Timing is a funny thing: the day before I visited Berkeley to see this exhibit, I was part of SF’s freeway-jamming ceasefire demonstration, organized by Jewish Voices for Peace. The people of Palestine are as victimized by colonization as any other group under occupation, and walking beside them in that protest was one of the more life-reaffirming activities I’ve done this year. So, when I wound up at this exhibit the next day and saw Duane Linklater’s canvas with the painted words “Custer had it coming,” it struck my anti-colonial heart in all the right ways.
That piece, titled Boys Don’t Cry, was actually the final stop on our curated tour of mymothersside (runs through February 25 at the Berkeley Art Museum and Pacific Film Archive.) Of First Nations heritage, born into what is now Northern Ontario, Canada, the Omaskêko Cree Linklater’s work explores his birth land, both before and after European colonizers planted stakes on its sacred soil.
With that running theme of homes past and present, I suppose it’s appropriate that much of the installation involves deconstructions of the tipi. Although the installation is open to any BAMPFA visitor during regular hours, one can check the museum’s website for their infrequently-scheduled tours of the exhibit. The first stop on the tour (the day I went, we had a rather aloof docent leading us) is the 2015 piece dislodgevanishskinground. It features 12 tipi poles jutting out from a wall, each slanted to meet at a point near their tips, its linen exterior (used for the piece in lieu of traditional buffalo skin) hangs from the point at which the poles meet. It looks as if the tipi had been put on its side and began to float in midair. We’re told that Linklater was tapping into the literal and figurative sense of dislocation people have under colonialism—as if their whole world had been turned on its ear.
This carries into the next piece, wintercount (No. 215), in which tipi linens hang like drying laundry, except there are noticeable markings against the earth tones of the linens. We’re told that the seemingly random dark markings have two meanings: first, representing just a small number of the First Nations lives lost to Canada’s infamous residential school system; and secondly, the Lakota calendar. The piece’s title comes from the Cree method of counting a person’s age, “How many winters have you had?”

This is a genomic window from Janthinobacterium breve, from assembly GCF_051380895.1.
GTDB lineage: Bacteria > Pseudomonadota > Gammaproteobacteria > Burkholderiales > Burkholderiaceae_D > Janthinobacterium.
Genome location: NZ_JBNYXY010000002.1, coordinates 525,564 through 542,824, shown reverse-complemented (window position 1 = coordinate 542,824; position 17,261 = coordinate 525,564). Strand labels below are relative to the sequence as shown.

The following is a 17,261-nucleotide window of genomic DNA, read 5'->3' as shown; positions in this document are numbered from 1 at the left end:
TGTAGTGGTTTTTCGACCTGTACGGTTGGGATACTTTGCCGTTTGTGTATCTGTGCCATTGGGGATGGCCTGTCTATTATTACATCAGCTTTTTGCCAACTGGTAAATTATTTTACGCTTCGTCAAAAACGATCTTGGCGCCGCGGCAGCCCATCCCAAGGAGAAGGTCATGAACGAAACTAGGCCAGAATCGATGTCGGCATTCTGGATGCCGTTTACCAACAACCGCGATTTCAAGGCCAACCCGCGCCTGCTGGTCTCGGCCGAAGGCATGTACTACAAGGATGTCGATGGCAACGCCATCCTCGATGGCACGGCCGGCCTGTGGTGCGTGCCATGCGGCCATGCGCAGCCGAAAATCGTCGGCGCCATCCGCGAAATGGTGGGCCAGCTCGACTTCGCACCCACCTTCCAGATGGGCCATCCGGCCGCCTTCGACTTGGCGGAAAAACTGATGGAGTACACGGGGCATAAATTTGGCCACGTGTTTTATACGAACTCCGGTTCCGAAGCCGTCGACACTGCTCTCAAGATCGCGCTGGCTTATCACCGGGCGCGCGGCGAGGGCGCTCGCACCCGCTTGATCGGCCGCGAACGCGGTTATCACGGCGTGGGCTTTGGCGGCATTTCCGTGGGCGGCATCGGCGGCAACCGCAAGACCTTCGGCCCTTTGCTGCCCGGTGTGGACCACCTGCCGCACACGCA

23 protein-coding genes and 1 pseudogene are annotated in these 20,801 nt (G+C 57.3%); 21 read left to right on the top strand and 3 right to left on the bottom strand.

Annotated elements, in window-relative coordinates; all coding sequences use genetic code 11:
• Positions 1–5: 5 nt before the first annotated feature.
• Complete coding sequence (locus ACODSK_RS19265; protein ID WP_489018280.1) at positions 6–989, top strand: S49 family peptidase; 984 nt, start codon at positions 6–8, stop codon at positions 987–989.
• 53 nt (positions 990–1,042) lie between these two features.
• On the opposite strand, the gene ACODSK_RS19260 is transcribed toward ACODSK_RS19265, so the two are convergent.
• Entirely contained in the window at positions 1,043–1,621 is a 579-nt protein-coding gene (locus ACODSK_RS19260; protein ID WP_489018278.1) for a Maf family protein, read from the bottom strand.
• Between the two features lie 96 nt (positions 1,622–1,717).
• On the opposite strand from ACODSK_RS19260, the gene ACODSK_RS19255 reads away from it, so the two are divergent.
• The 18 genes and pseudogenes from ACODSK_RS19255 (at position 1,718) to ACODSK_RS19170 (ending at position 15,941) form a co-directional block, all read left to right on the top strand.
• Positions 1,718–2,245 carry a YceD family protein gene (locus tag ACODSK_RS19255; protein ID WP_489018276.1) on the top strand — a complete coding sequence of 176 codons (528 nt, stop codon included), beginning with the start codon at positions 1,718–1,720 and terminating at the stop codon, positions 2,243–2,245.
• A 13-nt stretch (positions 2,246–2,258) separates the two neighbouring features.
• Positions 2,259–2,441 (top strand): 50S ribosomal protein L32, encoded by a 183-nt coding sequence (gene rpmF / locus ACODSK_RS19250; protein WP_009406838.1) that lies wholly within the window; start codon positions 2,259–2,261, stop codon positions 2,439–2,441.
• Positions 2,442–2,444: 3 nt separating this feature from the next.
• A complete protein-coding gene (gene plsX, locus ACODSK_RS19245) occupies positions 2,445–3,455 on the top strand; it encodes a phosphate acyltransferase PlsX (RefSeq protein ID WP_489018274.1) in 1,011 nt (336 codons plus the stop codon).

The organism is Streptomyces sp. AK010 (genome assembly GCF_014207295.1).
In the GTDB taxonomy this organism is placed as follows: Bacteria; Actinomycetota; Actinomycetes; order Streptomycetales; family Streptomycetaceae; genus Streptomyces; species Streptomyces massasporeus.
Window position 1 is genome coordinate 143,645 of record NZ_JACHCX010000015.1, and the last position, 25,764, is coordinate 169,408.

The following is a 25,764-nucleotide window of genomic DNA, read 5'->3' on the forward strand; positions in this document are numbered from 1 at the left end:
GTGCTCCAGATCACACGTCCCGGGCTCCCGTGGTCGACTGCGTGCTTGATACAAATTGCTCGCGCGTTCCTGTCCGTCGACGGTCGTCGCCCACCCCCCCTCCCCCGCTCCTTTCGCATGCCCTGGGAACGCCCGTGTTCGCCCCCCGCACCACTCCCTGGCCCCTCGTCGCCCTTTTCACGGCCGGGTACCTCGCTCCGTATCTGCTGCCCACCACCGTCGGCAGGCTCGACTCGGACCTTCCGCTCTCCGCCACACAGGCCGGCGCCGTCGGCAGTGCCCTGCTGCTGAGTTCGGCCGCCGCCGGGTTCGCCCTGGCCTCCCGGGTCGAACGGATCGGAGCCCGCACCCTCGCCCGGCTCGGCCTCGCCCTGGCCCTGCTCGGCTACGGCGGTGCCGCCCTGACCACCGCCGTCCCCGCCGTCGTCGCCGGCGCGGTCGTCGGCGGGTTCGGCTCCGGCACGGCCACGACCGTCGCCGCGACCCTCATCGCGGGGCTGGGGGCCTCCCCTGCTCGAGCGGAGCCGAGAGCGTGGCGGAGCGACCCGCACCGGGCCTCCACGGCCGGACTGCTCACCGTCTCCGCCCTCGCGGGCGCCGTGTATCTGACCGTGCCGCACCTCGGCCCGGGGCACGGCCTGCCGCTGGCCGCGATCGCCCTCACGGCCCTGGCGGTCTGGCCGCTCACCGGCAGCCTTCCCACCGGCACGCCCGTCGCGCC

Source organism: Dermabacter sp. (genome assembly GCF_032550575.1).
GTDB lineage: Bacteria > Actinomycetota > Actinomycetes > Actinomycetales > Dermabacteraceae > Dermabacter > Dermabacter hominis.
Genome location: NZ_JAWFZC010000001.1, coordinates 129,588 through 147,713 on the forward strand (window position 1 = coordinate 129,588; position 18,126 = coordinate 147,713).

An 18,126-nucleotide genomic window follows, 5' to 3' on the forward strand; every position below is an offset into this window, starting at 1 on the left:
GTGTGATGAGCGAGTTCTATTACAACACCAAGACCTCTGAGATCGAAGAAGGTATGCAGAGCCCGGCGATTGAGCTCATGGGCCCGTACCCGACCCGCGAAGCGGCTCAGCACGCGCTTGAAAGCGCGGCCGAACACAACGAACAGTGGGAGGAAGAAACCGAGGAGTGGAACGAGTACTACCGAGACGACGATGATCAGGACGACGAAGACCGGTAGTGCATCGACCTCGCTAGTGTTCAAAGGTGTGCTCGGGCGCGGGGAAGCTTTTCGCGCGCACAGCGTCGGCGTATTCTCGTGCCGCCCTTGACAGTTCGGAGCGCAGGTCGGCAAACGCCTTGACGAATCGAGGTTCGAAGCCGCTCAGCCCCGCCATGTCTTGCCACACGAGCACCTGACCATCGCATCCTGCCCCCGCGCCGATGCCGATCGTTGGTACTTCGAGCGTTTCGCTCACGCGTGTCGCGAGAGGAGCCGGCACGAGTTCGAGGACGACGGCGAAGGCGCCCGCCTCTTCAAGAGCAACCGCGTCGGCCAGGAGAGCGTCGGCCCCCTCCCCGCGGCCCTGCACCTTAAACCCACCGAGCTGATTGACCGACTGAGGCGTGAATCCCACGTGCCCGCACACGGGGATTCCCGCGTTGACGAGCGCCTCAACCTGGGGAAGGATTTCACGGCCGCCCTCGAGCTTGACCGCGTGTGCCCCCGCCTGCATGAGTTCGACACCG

In fact, the exhibit’s name also alludes to how the Cree, like most Indigenous groups, had no written language. They have one now, though it’s relatively “new” compared to the written Germanic-derived scripts (English, French, Italian, etc.) or those of greater Asia. Mashing the titles of the show’s pieces together into singular words imitates the syllabic speech pattern of the Cree’s spoken tongue, one part directly leading into the other.
The importance of language in its many forms stands out in the piece What Then Remains, the latest entry of a series permanently installed in institutions all around the country. As in other editions, this one required the hosting building to remove a piece of the wall to expose the supportive materials underneath. With just a little red paint, Linklater painted the support beams to make them (sorta) spell out the piece’s title. (I say sorta because supportive beams don’t form into a traditional English alphabet. What’s “written” in red paint is more akin to ad hoc words written on a seven-segment display.) And, as with earlier editions, the paint is expected to remain on the beams long after the wall proper has been restored, leaving a permanent mark of Linklater’s contribution.
Two videos from his Cape Spear series are shown, one of which features the aforementioned cape, uninhabited. The cape was once home to a tribe that lived at one of the furthest northeast points in North America before settlers expeditiously declared them “extinct.” We’re told Linklater’s encounter with surviving members inspired the series, with the Zen-like footage of water hitting rocks suggesting ghosts remaining in a confined area, though that’s probably my own takeaway from the description.
The tour ends with a few mirror-covered tables displaying 3-D-printed recreation of First Nations artifacts from the Utah Museum of Fine Art. On the wall near the tables is the aforementioned Boys Don’t Cry. The latter is the end of a trail of several clothing articles found throughout the tour. All the clothes were Linklater’s in his adolescence, and Boys Don’t Cry represents an adult recollection of how the young artist tried to process his identity; challenging ideas of white colonialism and universal displays of toxic masculinity. Indeed, the Cree heritage is matrilineal, taking pride in one’s connection to the feminine, despite one’s specific gender identity.
Absentmindedly, I’d forgotten my Aranet4 at home and was unable to take CO² readings at BAMPFA. Still, even as the only person masked (save for one custodian I saw afterward), the small size of my tour group combined with the wide-open space of the facility let me focus on taking notes more than worry about infection, especially as I was always able to put space between myself and the others.
Our novice docent notwithstanding, walking through mymothersside was a relaxing 30-or-so minutes on my first-ever trip to BAMPFA. It perfectly complemented the pro-Palestinian demonstrating I’d done just the day before. Like the Cape Spear tribe, Palestinians are already being declared extinct as they ask for nothing more than the right to live freely. mymothersside is a testament to the resilience of a colonized people who refuse to vanish like ghosts.
DUANE LINKLATER: mymothersside runs through February 25 at Berkeley Art Museum and Pacific Film Archive. Tickets and more info here.